A Dash of Economics With Your Wine?

Just a quick word to share a site I’ve been reading with great interest over the last couple of weeks. It’s called The Wine Economist, and it’s written by Michael Veseth, a professor of International Political Economy at the University of Puget Sound – which is obviously near one of the West Coast’s most interesting wine regions.

The blog is full of interesting articles about how the various roads that wine takes from the vine to your glass. Recently, he’s talked about the effects of the exchange rate on the price of wine in the United States and on the domestic market for American wines, and about a series of trades, buyouts and acquisitions by wine giants such as Constellation, The Wine Group, Ascentia and Fosters.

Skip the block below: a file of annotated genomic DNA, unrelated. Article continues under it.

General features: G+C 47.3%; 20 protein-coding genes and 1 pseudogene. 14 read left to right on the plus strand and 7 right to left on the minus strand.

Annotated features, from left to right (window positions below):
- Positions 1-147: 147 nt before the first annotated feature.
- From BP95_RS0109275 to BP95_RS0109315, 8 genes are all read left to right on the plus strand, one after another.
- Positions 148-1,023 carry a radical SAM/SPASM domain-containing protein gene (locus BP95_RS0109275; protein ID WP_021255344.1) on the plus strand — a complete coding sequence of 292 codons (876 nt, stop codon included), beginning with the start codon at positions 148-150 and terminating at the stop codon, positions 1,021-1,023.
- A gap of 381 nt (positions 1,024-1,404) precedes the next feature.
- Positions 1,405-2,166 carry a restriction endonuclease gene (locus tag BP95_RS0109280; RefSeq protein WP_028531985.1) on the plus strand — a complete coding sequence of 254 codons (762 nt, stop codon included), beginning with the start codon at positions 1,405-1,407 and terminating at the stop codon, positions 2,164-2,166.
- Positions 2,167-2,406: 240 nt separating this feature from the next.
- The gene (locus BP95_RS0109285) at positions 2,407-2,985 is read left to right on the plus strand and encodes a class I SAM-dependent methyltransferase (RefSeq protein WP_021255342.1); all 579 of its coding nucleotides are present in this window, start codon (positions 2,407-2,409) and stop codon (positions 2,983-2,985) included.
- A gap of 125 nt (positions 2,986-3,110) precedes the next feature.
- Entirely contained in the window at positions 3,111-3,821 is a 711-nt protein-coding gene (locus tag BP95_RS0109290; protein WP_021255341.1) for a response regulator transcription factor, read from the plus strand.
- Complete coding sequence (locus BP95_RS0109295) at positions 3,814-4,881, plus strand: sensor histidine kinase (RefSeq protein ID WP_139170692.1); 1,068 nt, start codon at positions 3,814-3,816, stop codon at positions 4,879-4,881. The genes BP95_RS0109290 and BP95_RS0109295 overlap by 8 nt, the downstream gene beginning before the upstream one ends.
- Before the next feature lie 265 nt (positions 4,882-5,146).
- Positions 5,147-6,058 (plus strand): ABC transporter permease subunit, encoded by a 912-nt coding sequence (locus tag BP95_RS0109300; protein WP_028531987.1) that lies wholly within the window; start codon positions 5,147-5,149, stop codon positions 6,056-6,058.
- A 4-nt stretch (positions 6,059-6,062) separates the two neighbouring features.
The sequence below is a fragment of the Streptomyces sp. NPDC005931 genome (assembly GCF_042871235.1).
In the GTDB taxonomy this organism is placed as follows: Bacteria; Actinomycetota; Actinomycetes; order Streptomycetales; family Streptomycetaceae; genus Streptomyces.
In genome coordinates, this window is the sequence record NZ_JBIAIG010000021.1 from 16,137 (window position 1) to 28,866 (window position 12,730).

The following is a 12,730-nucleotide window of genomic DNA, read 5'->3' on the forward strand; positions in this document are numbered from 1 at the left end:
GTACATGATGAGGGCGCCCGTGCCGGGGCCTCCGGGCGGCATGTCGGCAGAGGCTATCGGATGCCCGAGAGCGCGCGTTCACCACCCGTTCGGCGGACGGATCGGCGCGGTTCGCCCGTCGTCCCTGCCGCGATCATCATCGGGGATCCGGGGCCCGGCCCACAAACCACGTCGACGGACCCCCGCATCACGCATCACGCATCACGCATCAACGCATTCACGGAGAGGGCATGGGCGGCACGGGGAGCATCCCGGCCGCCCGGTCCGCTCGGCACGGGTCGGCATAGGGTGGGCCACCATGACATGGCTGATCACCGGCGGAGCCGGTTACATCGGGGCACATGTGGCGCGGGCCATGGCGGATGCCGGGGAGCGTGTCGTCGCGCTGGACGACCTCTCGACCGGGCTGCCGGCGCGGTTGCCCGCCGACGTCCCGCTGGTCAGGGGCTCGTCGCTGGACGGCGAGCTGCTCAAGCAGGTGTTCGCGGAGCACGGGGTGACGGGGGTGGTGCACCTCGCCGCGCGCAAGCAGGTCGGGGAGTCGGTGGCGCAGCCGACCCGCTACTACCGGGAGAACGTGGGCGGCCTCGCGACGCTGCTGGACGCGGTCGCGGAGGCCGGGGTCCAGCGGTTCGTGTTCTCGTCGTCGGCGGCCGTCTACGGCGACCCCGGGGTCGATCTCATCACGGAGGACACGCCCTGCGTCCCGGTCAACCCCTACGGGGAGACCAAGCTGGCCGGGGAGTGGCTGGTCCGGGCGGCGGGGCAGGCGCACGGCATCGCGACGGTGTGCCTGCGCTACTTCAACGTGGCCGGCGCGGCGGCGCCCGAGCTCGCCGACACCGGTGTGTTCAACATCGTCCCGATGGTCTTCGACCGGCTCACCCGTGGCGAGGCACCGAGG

It’s insightful, well-researched and original in that it offers a point of view too rarely seen as we discuss the aromas of green pepper and grapefruit in sauvignon blancs or which bottle of 2005 Bordeaux we’re getting en primeur.

Why do wines tend to taste one way or the other? It may, in part, have to do with what The Wine Economist is discussing. It’s a worthwhile read, in any case.

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